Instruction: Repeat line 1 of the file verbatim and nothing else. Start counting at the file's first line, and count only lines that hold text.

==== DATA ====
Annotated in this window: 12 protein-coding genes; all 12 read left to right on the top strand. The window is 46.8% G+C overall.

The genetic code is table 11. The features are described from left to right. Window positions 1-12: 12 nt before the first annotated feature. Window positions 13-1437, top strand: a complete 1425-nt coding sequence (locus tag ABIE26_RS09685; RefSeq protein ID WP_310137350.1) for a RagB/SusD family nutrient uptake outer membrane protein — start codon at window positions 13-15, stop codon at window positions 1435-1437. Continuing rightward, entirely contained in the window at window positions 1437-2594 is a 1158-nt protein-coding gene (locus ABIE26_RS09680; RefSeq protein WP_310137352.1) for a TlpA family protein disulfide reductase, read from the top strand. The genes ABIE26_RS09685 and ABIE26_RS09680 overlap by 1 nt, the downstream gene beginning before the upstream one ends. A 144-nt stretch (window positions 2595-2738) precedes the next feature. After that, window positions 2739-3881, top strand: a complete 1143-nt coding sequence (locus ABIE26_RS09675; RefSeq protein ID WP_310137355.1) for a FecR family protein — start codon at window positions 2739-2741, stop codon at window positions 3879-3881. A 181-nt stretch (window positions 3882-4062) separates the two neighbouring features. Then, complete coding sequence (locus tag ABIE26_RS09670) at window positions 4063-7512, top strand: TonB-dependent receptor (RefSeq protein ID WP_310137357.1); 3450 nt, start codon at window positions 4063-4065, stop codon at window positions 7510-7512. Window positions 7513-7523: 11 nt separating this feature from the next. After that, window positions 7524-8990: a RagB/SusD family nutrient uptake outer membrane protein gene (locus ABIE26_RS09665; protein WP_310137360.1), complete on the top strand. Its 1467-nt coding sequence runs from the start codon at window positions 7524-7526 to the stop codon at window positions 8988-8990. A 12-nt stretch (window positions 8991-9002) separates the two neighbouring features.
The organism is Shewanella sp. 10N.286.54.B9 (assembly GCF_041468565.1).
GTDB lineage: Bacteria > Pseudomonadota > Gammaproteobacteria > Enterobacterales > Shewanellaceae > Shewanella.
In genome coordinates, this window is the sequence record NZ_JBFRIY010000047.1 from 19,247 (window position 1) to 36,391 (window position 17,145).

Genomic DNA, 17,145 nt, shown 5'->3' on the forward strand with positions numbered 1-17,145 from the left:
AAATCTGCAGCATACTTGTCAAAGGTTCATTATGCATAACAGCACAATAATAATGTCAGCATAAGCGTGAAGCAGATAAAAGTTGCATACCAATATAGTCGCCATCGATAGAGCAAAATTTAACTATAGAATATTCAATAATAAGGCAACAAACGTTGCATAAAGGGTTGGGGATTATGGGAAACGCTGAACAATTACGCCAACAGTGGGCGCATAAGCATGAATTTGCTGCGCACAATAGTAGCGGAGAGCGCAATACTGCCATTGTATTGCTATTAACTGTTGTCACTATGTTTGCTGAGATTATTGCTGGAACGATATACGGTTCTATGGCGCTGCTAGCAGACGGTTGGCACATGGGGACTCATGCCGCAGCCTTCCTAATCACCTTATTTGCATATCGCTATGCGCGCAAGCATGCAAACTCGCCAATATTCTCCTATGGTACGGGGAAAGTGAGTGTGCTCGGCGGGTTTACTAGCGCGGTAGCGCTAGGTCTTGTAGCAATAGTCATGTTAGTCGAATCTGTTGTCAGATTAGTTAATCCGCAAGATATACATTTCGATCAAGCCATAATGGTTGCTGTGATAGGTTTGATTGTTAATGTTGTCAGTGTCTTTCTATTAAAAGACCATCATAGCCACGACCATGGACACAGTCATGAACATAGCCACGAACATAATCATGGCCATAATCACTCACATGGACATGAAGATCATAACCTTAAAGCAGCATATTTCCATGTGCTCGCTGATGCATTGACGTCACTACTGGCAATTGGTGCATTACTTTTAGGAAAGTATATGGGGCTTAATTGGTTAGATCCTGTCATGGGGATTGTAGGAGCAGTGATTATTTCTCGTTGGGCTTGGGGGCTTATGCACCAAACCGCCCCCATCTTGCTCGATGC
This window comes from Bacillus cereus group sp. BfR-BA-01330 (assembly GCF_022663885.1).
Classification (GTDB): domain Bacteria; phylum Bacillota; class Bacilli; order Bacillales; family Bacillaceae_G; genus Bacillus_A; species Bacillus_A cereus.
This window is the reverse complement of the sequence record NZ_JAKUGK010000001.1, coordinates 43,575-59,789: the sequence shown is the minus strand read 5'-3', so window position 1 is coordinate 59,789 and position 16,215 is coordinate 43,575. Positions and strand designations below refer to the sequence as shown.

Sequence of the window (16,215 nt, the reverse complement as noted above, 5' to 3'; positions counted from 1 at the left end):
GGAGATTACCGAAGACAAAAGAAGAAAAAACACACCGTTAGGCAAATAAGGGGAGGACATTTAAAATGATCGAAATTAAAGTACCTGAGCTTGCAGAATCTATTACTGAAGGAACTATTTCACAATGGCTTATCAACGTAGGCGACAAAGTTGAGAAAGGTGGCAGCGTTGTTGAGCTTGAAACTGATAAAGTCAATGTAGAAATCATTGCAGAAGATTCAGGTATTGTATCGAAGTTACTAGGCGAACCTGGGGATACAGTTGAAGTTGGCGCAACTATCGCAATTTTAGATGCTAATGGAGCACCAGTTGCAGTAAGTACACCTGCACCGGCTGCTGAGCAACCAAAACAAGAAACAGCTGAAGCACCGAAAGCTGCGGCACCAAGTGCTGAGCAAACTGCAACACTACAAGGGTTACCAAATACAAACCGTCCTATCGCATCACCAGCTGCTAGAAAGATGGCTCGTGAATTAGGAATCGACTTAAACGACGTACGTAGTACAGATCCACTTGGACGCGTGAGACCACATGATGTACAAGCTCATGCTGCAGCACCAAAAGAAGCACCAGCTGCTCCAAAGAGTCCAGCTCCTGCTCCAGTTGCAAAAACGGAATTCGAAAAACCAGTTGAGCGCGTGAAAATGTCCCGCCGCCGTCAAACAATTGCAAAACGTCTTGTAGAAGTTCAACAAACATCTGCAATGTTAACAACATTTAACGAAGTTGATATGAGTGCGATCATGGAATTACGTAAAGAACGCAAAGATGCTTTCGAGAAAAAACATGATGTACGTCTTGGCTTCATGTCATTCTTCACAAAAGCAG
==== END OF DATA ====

Annotated in this window: 12 protein-coding genes; all 12 read left to right on the top strand. The window is 46.8% G+C overall.